Gogia’s blog is not even an year old and he makes up to ₹1.5 lakh a month — but there are some who can make even more. “An influencer can earn anywhere between ₹1 to ₹3 lakh in a month, which is mostly through brand collaborations,” he says. To be an influencer, one has to be confident. “Clothes don’t define you; you define clothes. The way you style them is what makes you unique. Also, when they say anyone can become a blogger, I won’t take it as criticism. If you are hardworking, you can be anyone you want to be. Fashion events are for socialising and meeting new people. This not only gets us more business, but helps us make contacts and friends, too.”

Karishma Kambo (@martinionheels)

Don’t underestimate the work that bloggers do, urges Kambo, who has been blogging for almost two years now . “Would they collaborate with just any fashion blogger? No, they are choosing people depending on the work the blogger is doing. It’s not fun and games; it’s a lot of hard work,” she says. When a style influencer wears a designer creation, she feels it gives their followers confidence to wear those clothes. “We are not skinny or size zero, so they are able to relate better,” she adds.

Gaurav Gupta

Designer Gaurav Gupta is of the opinion that fashion influencers are part of the fashion business. (Amal KS/HT)

“Fashion blogging is a very recent phenomenon in the world and especially in this country. The country hasn’t seen that kind of serious fashion journalism itself over the years. Very few bloggers (a) have an identity, and (b) are fashionable. Having said that, the few that are there, are making the right kind of choices and making the right kind of noises. I’m quite excited to see what the future brings in,” adding, “Fashion influencers are a part of the fashion business. All kinds of celebrities and people who create aspiration in people, they affect your business, it’s as simple as that. Today, people are hooked on to their phones and Instagram, they are not seeing that much print. So it is obvious that the influence is rather shifting to online,” he says.

Nida Mahmood

Designer Nida Mahmood feels that having an opinion is what’s most important.

It’s important to separate the serious ones from the ‘copy-pasters’, believes Mahmood. “Because it has become a trend, everyone is calling themselves a blogger. I have seen people who don’t necessarily have an opinion, and are just copy-pasting information that a designer is providing in the concept note. A blogger has to have an opinion. People follow a blogger basis the opinion they have. My only take is: have an opinion, otherwise it’s a pointless exercise. While agreeing that blogging is not an easy thing—it takes a lot of ingenuity and effort—I also feel that a lot of them jump on to the bandwagon without understanding the relevance of it. I have a lot of respect for a lot of bloggers. You need to be educated about the trends in the world to be able to speak your own language—this is lacking with most of them. It’s a responsible position, use it wisely.”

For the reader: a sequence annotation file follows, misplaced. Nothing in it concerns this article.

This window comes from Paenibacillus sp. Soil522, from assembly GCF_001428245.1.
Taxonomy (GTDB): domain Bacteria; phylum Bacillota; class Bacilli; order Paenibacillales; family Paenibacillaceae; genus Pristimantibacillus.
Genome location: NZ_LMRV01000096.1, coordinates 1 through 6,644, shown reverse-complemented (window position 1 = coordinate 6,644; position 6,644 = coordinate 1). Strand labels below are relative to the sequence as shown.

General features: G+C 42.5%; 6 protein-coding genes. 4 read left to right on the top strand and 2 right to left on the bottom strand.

Rina Dhaka

Designer Rina Dhaka says that there are no shortcuts to success. (Raajessh Kashyap/HT)

The designer says that hard work as an ingredient is essential, when it comes to blogging. “I know a lot of young people who are caught up with this rave to be quickly there. They become bloggers; In fashion as you know, you have to work very hard. It’s not about getting dressed and looking hot and going to parties. One can get caught in that rave.” On whether blogs can impact brand sale, she says, “Yes, bloggers who have a big following can impact it.”

Namrata Joshipura

Designer Namrata Joshipura feels that the bloggers need to be relevant, and their content, original/ (Yogen Shah)

Designer Namrata Joshipura, says, “Social media, in addition to being relevant, doesn’t have any barriers to entry. So anyone who has an interest in fashion starts blogging. And in our day and age, you can buy everything—from followers to likes. The authenticity of an influencer or a blogger totally depends on their content as opposed to their following. I am not against them at all because in the current scenario they are very relevant, but for me personally, I would follow someone if their content appeals to me.

Does endorsing impact sales? “I like to believe, yes, but to what extent, I don’t know. A lot of these bloggers are young millennials and for a very established brand who caters to slightly older people, I don’t know how that’s going to impact. But for something like a Gucci, if a blogger endorses a product, then of course, it’s going to have an impact. The bottomline is they have to be relevant and their content has to be original and it has to be interesting.”

 

 

[“source=hindustantimes”]